Day 3 of Hospitality is From the Heart
Even as the Son of Man came not to be served but to serve, and to give his life as a ransom for many (Matthew 20:28, ESV).”
The greatest among you shall be your servant (Matthew 23:11, ESV).
Whoever is generous to the poor lends to the LORD, and he will repay him for his deed (Proverbs 19:17, ESV).
Whoever brings blessing will be enriched, and one who waters will himself be watered (Proverbs 11:25, ESV).
Let each of you look not only to his own interests, but also to the interests of others (Philippians 2:4, ESV).
But if anyone has the world’s goods and sees his brother in need, yet closes his heart against him, how does God’s love abide in him (1John 3:17, ESV)?
I’ll be the first to confess to enjoying the feeling of being served. It’s pretty rewarding sitting on that side of the coin, so to speak. A day at the spa, as a gift from my husband? Sure! A warm, flaky homemade apple pie, brought by my sweet niece? I’ll take it! A delicious prime rib dinner, prepared by my mother, complete with all my favorite side dishes? I’m in! Because as much as I would squirm to admit this, I love being indulged. But if we look closely at the life of Jesus, we see how His example turns the table on this selfish idea of indulgence, and instead, stresses servanthood.
It’s not the attitude we would expect from a King—and while He lived a life that was anything but royal, He certainly was, and is, the King of all kings. And so, we look to His life and His Word, and we see how we are called to service, rather than self-gratification. And in all honesty, this will be a lifestyle that will take intentionality and death to our own selfishness. As we approach this Christmas season, it’s a great time to remind ourselves of the importance of serving others, and joyfully meeting their needs.
You may not financially be able to meet every need of those around you, but we can start small. Offering to watch someone’s baby so they can get a much-needed night out won’t cost money, just your time and effort. Picking up groceries for an elderly lady who no longer feels comfortable driving, will again, cost little apart from your time and effort. Doing some Christmas shopping for a family in need, knowing they can’t afford to give their kids much of a Christmas is a beautiful way to serve others. Inviting a family over for dinner, just to share love and fellowship or doing some Christmas baking to spread some holiday cheer, are great ways to serve through these loving actions.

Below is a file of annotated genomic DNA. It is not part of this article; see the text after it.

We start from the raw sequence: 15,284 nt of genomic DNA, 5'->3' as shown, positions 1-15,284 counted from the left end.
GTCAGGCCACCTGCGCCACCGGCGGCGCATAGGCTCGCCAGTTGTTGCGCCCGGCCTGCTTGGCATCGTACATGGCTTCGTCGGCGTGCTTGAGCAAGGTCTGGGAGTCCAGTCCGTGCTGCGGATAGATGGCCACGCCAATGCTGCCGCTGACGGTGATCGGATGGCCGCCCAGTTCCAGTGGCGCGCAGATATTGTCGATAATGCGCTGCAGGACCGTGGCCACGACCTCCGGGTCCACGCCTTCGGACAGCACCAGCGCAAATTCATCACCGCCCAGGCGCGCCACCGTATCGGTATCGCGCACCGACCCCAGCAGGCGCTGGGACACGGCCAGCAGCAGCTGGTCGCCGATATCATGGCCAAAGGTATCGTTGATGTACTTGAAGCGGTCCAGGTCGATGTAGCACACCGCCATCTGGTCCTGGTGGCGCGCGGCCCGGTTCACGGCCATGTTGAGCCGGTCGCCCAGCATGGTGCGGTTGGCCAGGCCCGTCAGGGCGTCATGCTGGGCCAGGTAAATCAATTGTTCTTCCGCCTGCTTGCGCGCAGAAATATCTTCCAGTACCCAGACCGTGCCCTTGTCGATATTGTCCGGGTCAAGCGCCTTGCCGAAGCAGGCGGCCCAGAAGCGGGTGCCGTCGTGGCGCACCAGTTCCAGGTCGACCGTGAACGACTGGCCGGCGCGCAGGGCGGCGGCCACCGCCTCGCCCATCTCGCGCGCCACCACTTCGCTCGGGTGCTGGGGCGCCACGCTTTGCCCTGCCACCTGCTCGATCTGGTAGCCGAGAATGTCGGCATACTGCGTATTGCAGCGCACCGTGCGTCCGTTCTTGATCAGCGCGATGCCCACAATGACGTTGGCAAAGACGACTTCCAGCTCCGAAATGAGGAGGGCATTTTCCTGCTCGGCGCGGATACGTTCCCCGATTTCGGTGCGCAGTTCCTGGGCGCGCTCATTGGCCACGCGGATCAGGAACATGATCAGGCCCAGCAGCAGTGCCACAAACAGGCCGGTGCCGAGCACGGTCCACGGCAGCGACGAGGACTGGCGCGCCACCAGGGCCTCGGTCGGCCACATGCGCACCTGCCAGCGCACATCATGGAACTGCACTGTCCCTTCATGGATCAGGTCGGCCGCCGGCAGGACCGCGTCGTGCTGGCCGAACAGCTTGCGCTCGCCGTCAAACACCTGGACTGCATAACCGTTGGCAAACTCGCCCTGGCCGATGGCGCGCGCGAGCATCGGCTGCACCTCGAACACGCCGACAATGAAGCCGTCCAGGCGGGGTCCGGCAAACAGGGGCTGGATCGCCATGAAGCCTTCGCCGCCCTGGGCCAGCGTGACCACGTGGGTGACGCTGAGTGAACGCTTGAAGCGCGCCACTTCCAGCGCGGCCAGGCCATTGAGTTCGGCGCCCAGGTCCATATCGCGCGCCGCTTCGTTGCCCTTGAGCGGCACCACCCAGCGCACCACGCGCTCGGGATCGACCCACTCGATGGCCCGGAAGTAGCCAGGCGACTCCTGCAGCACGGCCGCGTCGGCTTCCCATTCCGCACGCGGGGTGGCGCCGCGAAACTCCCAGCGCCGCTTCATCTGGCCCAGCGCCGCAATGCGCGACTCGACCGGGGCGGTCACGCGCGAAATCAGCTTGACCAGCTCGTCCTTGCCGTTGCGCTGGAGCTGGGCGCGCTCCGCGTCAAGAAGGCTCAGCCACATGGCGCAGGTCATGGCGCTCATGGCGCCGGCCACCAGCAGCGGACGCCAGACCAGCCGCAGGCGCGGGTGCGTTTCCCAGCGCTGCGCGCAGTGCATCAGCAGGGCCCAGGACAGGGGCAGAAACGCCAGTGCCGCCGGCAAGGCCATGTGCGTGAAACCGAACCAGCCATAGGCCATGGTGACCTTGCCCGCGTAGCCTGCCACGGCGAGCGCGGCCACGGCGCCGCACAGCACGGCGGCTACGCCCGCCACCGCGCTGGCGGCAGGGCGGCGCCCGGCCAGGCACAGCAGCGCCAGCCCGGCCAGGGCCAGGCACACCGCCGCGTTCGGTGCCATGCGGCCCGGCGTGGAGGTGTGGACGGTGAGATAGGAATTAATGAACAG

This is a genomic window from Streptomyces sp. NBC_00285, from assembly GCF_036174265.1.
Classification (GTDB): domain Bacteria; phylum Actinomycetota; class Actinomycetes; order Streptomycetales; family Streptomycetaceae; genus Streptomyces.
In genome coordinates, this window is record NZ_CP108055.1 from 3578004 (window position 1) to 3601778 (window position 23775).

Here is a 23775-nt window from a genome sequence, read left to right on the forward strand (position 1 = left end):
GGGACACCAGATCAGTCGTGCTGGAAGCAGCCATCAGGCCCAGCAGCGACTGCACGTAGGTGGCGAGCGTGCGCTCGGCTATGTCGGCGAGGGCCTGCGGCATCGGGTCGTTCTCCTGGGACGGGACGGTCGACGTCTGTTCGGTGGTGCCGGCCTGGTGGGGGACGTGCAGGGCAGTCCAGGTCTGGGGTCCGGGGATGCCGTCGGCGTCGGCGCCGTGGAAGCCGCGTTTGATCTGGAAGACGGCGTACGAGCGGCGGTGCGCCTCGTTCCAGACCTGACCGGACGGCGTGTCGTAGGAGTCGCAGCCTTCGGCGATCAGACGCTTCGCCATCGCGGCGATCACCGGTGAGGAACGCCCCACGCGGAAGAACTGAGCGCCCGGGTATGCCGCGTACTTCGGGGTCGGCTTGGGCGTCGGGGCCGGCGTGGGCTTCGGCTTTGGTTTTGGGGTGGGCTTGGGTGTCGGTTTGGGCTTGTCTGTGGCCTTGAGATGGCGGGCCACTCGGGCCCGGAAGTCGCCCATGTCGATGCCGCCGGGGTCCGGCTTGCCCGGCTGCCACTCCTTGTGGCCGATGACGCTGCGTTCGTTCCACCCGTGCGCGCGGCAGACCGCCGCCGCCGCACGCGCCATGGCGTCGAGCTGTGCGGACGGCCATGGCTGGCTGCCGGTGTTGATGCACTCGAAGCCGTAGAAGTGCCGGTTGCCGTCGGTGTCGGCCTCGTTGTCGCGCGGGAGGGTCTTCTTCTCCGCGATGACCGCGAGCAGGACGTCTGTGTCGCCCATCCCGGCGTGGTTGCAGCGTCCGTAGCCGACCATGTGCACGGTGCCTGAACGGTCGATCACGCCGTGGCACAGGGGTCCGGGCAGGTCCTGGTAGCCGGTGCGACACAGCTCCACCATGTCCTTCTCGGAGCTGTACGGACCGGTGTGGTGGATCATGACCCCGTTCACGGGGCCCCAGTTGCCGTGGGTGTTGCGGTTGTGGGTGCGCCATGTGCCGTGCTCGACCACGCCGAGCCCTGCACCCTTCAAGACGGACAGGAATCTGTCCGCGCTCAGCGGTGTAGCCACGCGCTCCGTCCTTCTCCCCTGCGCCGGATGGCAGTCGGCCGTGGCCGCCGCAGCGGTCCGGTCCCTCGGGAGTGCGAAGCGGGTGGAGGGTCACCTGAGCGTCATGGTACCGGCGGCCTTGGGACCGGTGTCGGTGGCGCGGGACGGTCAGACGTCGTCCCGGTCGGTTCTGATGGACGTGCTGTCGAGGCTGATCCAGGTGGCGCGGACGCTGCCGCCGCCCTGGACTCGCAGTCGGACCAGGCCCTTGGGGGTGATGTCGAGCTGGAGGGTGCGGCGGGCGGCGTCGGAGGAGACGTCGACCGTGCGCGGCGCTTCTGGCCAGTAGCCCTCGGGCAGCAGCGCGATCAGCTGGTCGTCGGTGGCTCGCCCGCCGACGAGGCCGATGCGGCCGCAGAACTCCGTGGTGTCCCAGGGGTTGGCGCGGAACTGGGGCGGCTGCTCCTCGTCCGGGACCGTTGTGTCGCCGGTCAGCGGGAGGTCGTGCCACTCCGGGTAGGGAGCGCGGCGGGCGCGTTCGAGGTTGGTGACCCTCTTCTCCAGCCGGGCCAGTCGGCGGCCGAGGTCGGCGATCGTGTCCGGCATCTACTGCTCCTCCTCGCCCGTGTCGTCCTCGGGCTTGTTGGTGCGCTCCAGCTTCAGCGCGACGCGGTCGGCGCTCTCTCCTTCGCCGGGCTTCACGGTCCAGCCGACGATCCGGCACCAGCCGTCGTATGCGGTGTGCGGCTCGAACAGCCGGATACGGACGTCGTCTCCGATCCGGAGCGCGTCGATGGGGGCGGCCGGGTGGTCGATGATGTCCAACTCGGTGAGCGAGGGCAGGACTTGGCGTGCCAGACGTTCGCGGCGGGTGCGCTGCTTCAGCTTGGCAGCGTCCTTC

There are many ways we can practice service, and oftentimes, these acts will not cost us much in the way of money. Jesus and His family were simple carpenters and not known for having much in the way of wealth or material possessions, and yet, His life was all about service and sacrifice. Having a servant’s heart is an attitude, more than anything else. It’s a caring acknowledgment of the needs of others, and yet goes a step further to act on that need. It’s stepping in when we notice someone who needs help, and even when they don’t. It’s a life that looks to the needs of others before the needs I have myself. It requires discipline and a complete shift in our fleshly priority in serving self.
How does serving others relate then, to hospitality? Essentially, service is the action behind being hospitable. It’s giving to others, and meeting their needs while hospitality is the feeling you give others through your cheerful serving. So, we can serve, and through our actions in meeting the needs of others, they will witness a hospitable spirit in us if we do it joyfully, and treat them as guests. For example, we can serve others a meal in our home, and when they are made to feel welcome by our kindness and care, we show them hospitality. In contrast, we can serve that same meal in our home with a grudging spirit, and offer no hospitality nor exemplify a spirit of serving others. Our service and our hospitality are made manifest by our attitude and spirit. It’s important that we check the state of our hearts as we head into the Christmas season. We may have people over, and find ways to perform duties that are needful of us. But if we accomplish these tasks as a mere check-off-the-list, we are missing the heart of Jesus. Instead, if our actions are motivated by loving service, and the care of others, we better represent our Heavenly Father by showing ourselves not only as hospitable, but as servants, doing the work of His Kingdom.